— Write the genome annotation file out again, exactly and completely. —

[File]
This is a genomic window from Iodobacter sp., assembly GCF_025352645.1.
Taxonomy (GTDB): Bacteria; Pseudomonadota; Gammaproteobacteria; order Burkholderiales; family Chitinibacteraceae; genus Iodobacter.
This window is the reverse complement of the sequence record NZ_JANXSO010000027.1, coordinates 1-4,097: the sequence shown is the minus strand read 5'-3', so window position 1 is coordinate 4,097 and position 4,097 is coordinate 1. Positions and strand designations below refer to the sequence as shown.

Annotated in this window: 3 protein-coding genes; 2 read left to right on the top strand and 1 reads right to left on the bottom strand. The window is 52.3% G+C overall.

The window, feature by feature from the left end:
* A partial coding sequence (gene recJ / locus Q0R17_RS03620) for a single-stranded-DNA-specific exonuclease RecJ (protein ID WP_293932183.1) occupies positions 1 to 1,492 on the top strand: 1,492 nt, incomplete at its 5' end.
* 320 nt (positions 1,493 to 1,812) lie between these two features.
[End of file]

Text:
This is a genomic window from Iodobacter sp., assembly GCF_025352645.1.
Taxonomy (GTDB): Bacteria; Pseudomonadota; Gammaproteobacteria; order Burkholderiales; family Chitinibacteraceae; genus Iodobacter.
This window is the reverse complement of the sequence record NZ_JANXSO010000027.1, coordinates 1-4,097: the sequence shown is the minus strand read 5'-3', so window position 1 is coordinate 4,097 and position 4,097 is coordinate 1. Positions and strand designations below refer to the sequence as shown.

Annotated in this window: 3 protein-coding genes; 2 read left to right on the top strand and 1 reads right to left on the bottom strand. The window is 52.3% G+C overall.

The window, feature by feature from the left end:
* A partial coding sequence (gene recJ / locus Q0R17_RS03620) for a single-stranded-DNA-specific exonuclease RecJ (protein ID WP_293932183.1) occupies positions 1 to 1,492 on the top strand: 1,492 nt, incomplete at its 5' end.
* 320 nt (positions 1,493 to 1,812) lie between these two features.